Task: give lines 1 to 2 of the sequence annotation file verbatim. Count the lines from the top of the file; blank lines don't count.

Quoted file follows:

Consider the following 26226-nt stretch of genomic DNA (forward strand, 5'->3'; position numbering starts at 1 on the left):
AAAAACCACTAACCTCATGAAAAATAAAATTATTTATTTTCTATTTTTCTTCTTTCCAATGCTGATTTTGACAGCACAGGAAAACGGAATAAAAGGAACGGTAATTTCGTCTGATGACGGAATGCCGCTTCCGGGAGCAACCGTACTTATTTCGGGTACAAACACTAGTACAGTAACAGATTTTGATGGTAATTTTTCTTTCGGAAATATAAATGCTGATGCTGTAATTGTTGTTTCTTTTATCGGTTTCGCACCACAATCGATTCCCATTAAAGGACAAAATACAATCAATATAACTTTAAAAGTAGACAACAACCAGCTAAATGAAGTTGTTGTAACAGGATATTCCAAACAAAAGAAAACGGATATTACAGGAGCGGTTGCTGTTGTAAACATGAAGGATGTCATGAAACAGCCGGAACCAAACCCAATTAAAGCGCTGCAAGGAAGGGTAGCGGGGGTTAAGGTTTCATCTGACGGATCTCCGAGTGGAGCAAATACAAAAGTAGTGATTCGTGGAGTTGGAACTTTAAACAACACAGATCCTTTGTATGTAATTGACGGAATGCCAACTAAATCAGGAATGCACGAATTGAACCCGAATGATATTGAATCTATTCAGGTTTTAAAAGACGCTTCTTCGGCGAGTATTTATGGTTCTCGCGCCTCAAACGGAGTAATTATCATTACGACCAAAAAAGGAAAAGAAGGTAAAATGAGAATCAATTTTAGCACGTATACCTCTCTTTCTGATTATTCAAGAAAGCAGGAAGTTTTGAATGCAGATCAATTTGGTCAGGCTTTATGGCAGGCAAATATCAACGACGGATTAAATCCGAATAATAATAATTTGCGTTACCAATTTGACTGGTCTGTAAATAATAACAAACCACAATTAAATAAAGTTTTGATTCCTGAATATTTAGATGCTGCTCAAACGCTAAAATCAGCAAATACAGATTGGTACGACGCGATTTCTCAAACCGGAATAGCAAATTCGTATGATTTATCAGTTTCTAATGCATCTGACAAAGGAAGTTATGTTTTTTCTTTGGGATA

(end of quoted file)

Consider the following 26226-nt stretch of genomic DNA (forward strand, 5'->3'; position numbering starts at 1 on the left):
AAAAACCACTAACCTCATGAAAAATAAAATTATTTATTTTCTATTTTTCTTCTTTCCAATGCTGATTTTGACAGCACAGGAAAACGGAATAAAAGGAACGGTAATTTCGTCTGATGACGGAATGCCGCTTCCGGGAGCAACCGTACTTATTTCGGGTACAAACACTAGTACAGTAACAGATTTTGATGGTAATTTTTCTTTCGGAAATATAAATGCTGATGCTGTAATTGTTGTTTCTTTTATCGGTTTCGCACCACAATCGATTCCCATTAAAGGACAAAATACAATCAATATAACTTTAAAAGTAGACAACAACCAGCTAAATGAAGTTGTTGTAACAGGATATTCCAAACAAAAGAAAACGGATATTACAGGAGCGGTTGCTGTTGTAAACATGAAGGATGTCATGAAACAGCCGGAACCAAACCCAATTAAAGCGCTGCAAGGAAGGGTAGCGGGGGTTAAGGTTTCATCTGACGGATCTCCGAGTGGAGCAAATACAAAAGTAGTGATTCGTGGAGTTGGAACTTTAAACAACACAGATCCTTTGTATGTAATTGACGGAATGCCAACTAAATCAGGAATGCACGAATTGAACCCGAATGATATTGAATCTATTCAGGTTTTAAAAGACGCTTCTTCGGCGAGTATTTATGGTTCTCGCGCCTCAAACGGAGTAATTATCATTACGACCAAAAAAGGAAAAGAAGGTAAAATGAGAATCAATTTTAGCACGTATACCTCTCTTTCTGATTATTCAAGAAAGCAGGAAGTTTTGAATGCAGATCAATTTGGTCAGGCTTTATGGCAGGCAAATATCAACGACGGATTAAATCCGAATAATAATAATTTGCGTTACCAATTTGACTGGTCTGTAAATAATAACAAACCACAATTAAATAAAGTTTTGATTCCTGAATATTTAGATGCTGCTCAAACGCTAAAATCAGCAAATACAGATTGGTACGACGCGATTTCTCAAACCGGAATAGCAAATTCGTATGATTTATCAGTTTCTAATGCATCTGACAAAGGAAGTTATGTTTTTTCTTTGGGATA